Urbanflow Aims To Turn Cities Into Playgrounds For Interactive Infographics

Urbanscale collaborated with Nordkapp on an experimental “operating system for cities.”

Urbanflow Aims To Turn Cities Into Playgrounds For Interactive Infographics

Ever find yourself wandering around a new city (or even one you’re familiar with), and approach one of those handy urban info-kiosks only to find that it’s completely inadequate to the task of telling you where you are, where you might want to go, and what is going on around you? Urbanscale has the same frustration, which is why they teamed up with designers at Nordkapp to design a set of updated public signage called Urbanflow that’s as connected and interactive as the smartphone in your pocket. Here’s their concept video:


God knows it’s tempting, in this day and age, to slather touchscreen awesomesauce over every physical object we possibly can. And Urbanscale’s vision of an “operating system for cities” is compelling. As they astutely write: “The challenge is that while cities are fast, municipal decision making is slow by nature. The heavy and invisible decision-making process within cities causes disconnect with citizens, and despite an abundance of commercial messaging platforms, there is yet to be a dedicated platform where the city and its citizens can meet.”

Urbanflow would basically add a layer of personalized interactivity to common public signage, so that tourists could finding a specific route on a local map, seek out the closest subway station, or simply find a cool place to hang out for a few hours. It would do this by leveraging what Urbanscale calls the “ambient data” generated by the interaction of people and infrastructure, “such as energy consumption, traffic density, air quality and municipal works.” The idea is that you can see what’s going on, but also communicate back to the city with your own updates.

Sounds awesome. One thing I’m hazy on, though, is how turning public signage into enormous touchscreen slabs would work in practice without causing long lines or fistfights in front of them. Think about it: The personalized connectivity–and interactivity–of your phone’s touchscreen is intuitive and useful because you’re the only one using the screen at any given time. Public signage and maps, however, are meant to be used by more than one person at a time. If I’m standing in front of a static map of Helsinki with three other tourists, we can all use the map at the same time just by looking at it. Add personalized interactivity, though, and we’ll all have to get in line and tap our toes while each person taps, swipes, hems, and haws in front of the thing like an ATM machine.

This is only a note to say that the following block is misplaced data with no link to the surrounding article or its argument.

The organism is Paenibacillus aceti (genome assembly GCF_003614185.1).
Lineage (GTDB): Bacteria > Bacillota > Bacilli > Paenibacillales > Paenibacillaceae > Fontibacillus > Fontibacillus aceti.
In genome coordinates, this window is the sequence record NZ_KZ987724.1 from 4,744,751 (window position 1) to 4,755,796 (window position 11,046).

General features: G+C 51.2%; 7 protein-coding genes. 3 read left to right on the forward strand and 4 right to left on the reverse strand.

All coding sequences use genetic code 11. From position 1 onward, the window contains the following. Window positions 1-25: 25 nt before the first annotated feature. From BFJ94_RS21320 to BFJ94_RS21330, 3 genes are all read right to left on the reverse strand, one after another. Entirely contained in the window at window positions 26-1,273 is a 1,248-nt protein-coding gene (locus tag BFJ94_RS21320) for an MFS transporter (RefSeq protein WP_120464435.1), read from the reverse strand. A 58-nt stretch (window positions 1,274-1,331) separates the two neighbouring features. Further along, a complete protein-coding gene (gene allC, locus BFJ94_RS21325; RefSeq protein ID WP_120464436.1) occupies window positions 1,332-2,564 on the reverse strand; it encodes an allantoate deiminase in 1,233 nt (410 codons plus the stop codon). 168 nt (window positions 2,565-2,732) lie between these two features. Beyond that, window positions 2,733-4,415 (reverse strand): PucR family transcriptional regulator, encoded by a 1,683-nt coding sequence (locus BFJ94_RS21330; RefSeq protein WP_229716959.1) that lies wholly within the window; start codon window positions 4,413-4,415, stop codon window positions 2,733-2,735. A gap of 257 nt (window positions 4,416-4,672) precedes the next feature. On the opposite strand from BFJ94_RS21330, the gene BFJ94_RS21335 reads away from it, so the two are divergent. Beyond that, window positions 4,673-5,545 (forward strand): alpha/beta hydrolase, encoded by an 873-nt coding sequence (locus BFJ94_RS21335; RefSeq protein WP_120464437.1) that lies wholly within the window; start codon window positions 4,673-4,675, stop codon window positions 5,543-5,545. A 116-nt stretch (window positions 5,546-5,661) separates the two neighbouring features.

Maybe such a scenario could be avoided if the screen were large enough and had multitouch capabilities. But it’s still unclear to me how Urbanflow can display personalized, two-way information in meaningful way to multiple people at a time without becoming a cluttered visual mess. The video shows an Urbanflow sign greeting “Ming” by name. But if I’m not Ming, I guess I’d better find a different Urbanflow to monopolize. After all, what do I care about Ming’s urgent need to scrutinize the schedule of a nearby train station and compare it to a walking route so he can decide the fastest way to get to his next appointment? I could just call up the onscreen keyboard to perform a search of my own–but the keyboard takes up the whole damned screen. Sorry, Ming, but I really wanted to query the “urban operating system” about where to get some good sushi–hope that didn’t completely mess up what you were looking at!

My point is that one person’s useful information is another person’s noise, and any interactive, networked public signage has to be able to provide value to more than one person at a time. That’s why it’s “public.” Urbanflow looks amazing, but some of its snazzier functionality seems like it’d work better on a phone, where you can get as personal as you want without getting in anyone else’s way at the same time.

[Via Inventing Interactive]

About the author

John Pavlus is a writer and filmmaker focusing on science, tech, and design topics. His writing has appeared in Wired, New York, Scientific American, Technology Review, BBC Future, and other outlets.